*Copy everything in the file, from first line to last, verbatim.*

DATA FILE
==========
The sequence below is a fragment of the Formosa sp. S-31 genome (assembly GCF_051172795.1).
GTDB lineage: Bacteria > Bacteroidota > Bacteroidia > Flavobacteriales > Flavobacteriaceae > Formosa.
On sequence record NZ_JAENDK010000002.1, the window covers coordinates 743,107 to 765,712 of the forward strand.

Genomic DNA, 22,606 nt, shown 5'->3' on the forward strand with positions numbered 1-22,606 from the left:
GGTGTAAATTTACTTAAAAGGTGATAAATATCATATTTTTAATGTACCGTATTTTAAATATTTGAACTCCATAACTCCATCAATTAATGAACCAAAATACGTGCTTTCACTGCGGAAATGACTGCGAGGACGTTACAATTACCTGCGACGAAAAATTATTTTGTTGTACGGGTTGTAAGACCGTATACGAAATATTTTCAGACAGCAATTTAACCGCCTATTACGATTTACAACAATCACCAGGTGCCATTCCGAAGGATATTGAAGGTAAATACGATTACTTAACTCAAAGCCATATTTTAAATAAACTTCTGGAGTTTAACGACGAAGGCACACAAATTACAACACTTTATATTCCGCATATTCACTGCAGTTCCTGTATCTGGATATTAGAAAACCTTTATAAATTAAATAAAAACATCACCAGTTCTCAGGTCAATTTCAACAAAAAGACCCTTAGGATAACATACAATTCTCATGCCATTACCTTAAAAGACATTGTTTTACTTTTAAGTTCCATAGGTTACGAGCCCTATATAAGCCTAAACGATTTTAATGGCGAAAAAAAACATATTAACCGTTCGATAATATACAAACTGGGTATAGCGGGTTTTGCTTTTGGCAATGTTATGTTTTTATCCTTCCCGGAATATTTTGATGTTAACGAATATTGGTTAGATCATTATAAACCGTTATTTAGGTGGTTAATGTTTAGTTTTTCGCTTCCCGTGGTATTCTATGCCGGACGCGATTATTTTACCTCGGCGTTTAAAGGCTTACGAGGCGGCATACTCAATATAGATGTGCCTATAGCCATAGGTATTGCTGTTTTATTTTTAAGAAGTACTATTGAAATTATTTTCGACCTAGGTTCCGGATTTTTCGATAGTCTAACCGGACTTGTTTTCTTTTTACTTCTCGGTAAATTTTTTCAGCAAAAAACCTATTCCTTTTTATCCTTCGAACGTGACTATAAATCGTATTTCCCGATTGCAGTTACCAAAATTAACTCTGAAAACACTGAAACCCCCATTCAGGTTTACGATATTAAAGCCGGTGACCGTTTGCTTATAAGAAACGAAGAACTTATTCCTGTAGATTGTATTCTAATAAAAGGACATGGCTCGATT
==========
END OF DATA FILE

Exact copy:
The sequence below is a fragment of the Formosa sp. S-31 genome (assembly GCF_051172795.1).
GTDB lineage: Bacteria > Bacteroidota > Bacteroidia > Flavobacteriales > Flavobacteriaceae > Formosa.
On sequence record NZ_JAENDK010000002.1, the window covers coordinates 743,107 to 765,712 of the forward strand.

Genomic DNA, 22,606 nt, shown 5'->3' on the forward strand with positions numbered 1-22,606 from the left:
GGTGTAAATTTACTTAAAAGGTGATAAATATCATATTTTTAATGTACCGTATTTTAAATATTTGAACTCCATAACTCCATCAATTAATGAACCAAAATACGTGCTTTCACTGCGGAAATGACTGCGAGGACGTTACAATTACCTGCGACGAAAAATTATTTTGTTGTACGGGTTGTAAGACCGTATACGAAATATTTTCAGACAGCAATTTAACCGCCTATTACGATTTACAACAATCACCAGGTGCCATTCCGAAGGATATTGAAGGTAAATACGATTACTTAACTCAAAGCCATATTTTAAATAAACTTCTGGAGTTTAACGACGAAGGCACACAAATTACAACACTTTATATTCCGCATATTCACTGCAGTTCCTGTATCTGGATATTAGAAAACCTTTATAAATTAAATAAAAACATCACCAGTTCTCAGGTCAATTTCAACAAAAAGACCCTTAGGATAACATACAATTCTCATGCCATTACCTTAAAAGACATTGTTTTACTTTTAAGTTCCATAGGTTACGAGCCCTATATAAGCCTAAACGATTTTAATGGCGAAAAAAAACATATTAACCGTTCGATAATATACAAACTGGGTATAGCGGGTTTTGCTTTTGGCAATGTTATGTTTTTATCCTTCCCGGAATATTTTGATGTTAACGAATATTGGTTAGATCATTATAAACCGTTATTTAGGTGGTTAATGTTTAGTTTTTCGCTTCCCGTGGTATTCTATGCCGGACGCGATTATTTTACCTCGGCGTTTAAAGGCTTACGAGGCGGCATACTCAATATAGATGTGCCTATAGCCATAGGTATTGCTGTTTTATTTTTAAGAAGTACTATTGAAATTATTTTCGACCTAGGTTCCGGATTTTTCGATAGTCTAACCGGACTTGTTTTCTTTTTACTTCTCGGTAAATTTTTTCAGCAAAAAACCTATTCCTTTTTATCCTTCGAACGTGACTATAAATCGTATTTCCCGATTGCAGTTACCAAAATTAACTCTGAAAACACTGAAACCCCCATTCAGGTTTACGATATTAAAGCCGGTGACCGTTTGCTTATAAGAAACGAAGAACTTATTCCTGTAGATTGTATTCTAATAAAAGGACATGGCTCGATT